Caroling or wassailing is fun, it’s something the whole family can do, [and] it’s much more acceptable than straight begging, since you at least offer entertainment. Victorians did it for all those reasons, and Dickens set the practice in the public mind with his caroling urchins in A CHRISTMAS CAROL. The story itself has become such a classic that we tend to think of Christmas as described by Dickens to be “classic” Christmas, something to hark back to and try to achieve. Really, this era has just as much tendency to romanticize the past as the Victorians.
Fiona Leonard dressed to carol.
What were some of the greatest hits of Victorian caroling, and do you limit yourself to songs dating from that era or do you throw in some more recent seasonal favorites, too?
We do not limit ourselves to Victorian carols, but some of the songs we sing that were popular then include: “Good King Wenceslas,” “Here We Come A-Wassailing,” “O Come All Ye Faithful,” “We Three Kings,” “Twelve Days of Christmas” and “Jolly Old Saint Nicholas.”
When you were interviewed for PBS Radio [listen to it here], you talked about one of the reasons you enjoy caroling being actually turning around someone’s mood. Do you think caroling has a therapeutic effect on either the listener or the caroler or both?
I have always found singing to be therapeutic and cathartic. I think live carolers invite listeners to feel the music in a way that recorded music can never truly achieve, which makes the emotional impact very intense.
How do children react to your caroling in costume?
I get called a princess a lot! Kids really seem to like us and often want to join us, which we encourage.
Who hires a Victorian caroling group and at what kind of events do you perform? How can we hire you?
You can hire us by going through our website: www.toastofchristmaspast.com. We have been hired by malls, entertainment venues, museums, townships, business associations, property management, the airport and, of course, for plenty of private holiday parties. If you are traveling through [Hartsfield-Jackson Atlanta International Airport] Monday Dec. 19 or Tues. Dec. 20, look for us between 2:00 p.m. and 6:00 p.m.
Is it correct that you made your Victorian caroling dress? Did you make all the costumes for the group? If yes, how far did you go to ensure the clothes were period-accurate, and can you recommend a few online resources for Victorian costumers?
I do make my dresses and many of the other costumes we wear. Some of the other ladies have made their own dresses, and even one or two of the gentlemen have put together their outfits. My preferred period is 1878-1882, a brief window when the bustle was still present but very small. I just think the dresses from that period are very pretty and graceful. You can get away with a little lower neckline and 3/4 sleeves for that period as well, which I find more comfortable. Most of the ladies do wear corsets and petticoats with their costumes. There are all kinds of resources online, but mostly I just order corset supplies online, usually from Farthingales or dealers on etsy.com.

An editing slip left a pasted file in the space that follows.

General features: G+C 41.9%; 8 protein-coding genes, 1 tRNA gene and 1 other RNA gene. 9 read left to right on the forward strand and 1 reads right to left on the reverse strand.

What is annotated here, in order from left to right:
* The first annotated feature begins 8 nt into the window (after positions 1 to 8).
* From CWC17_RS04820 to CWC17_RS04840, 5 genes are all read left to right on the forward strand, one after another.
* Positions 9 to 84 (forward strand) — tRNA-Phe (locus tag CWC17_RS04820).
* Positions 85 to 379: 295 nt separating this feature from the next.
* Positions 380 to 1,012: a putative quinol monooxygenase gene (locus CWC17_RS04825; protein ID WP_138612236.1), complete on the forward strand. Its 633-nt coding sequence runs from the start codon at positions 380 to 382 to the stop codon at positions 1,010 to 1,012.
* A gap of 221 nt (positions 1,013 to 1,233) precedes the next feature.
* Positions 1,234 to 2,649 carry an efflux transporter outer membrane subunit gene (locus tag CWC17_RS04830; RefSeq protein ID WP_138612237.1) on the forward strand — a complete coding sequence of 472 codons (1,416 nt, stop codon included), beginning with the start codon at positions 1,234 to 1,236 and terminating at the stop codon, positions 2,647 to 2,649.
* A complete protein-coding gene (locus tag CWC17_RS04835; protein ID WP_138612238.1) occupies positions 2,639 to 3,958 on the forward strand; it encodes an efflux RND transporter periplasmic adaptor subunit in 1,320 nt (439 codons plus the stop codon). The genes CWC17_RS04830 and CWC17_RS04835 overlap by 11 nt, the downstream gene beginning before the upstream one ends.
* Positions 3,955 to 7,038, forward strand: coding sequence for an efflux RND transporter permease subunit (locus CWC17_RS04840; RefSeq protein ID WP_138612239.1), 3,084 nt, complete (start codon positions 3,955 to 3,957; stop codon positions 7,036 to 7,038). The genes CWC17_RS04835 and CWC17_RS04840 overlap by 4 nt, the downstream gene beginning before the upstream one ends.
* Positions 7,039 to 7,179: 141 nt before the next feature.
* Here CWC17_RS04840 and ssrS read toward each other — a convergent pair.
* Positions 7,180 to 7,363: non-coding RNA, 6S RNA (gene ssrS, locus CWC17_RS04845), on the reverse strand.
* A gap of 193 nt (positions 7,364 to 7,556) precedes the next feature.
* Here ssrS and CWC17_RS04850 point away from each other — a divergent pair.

The Toast of Christmas Past performs at Hartsfield-Jackson Atlanta International Airport.
You’ve done a lot of Victorian costuming and performing. You’ve won awards for your work and regularly are a costume judge at Oakland Cemetery‘s Sunday in the Park annual event in October. In broad terms, what appeals to you personally about the Victorian era, and if there was one aspects of it that you wish had survived to the 21st century, what would it be?
Honestly, I just love how decorative things were. I love ruffles and fringe, and curlicues and flowers, and men in well-tailored clothing. Also I read way too much Barbara Cartland, and I am just sure some tail-coated dandy is going to sweep me off my feet if I have enough ringlets in my hair! If there was one aspect of the era I wish had survived, it would be the practice of giving dances and balls as standard social gatherings. I love a good waltz!
What’s up with Wine, Woman and Song?
We retired from the Georgia Renaissance Festival in 2002. We still perform together occasionally, usually for St. Patrick’s Day or historical re-enactments. We can still be booked through the Toast website.
What else are you up to performance and costuming-wise when it’s not the caroling season? Anything exciting coming up in 2012?
I work full-time at Costumes, Etc…, which is a family owned business in Midtown off Cheshire Bridge Rd.They do rentals and retail, but they also take on a certain number of special commissions which I get to make a lot of. I will be costuming GUYS AND DOLLS for Habima Theatre at the MJCCA at the beginning of the year. I am hoping to actually get out and perform in a show or two next year, time permitting.
In 2012 I hope to record a CD of The Toast of Christmas Past to make available for purchase. I am also considering putting on a Toast concert early in the season next year for the public.
Editor’s Note: All photographs are courtesy of The Toast of Christmas Past and Fiona Leonard.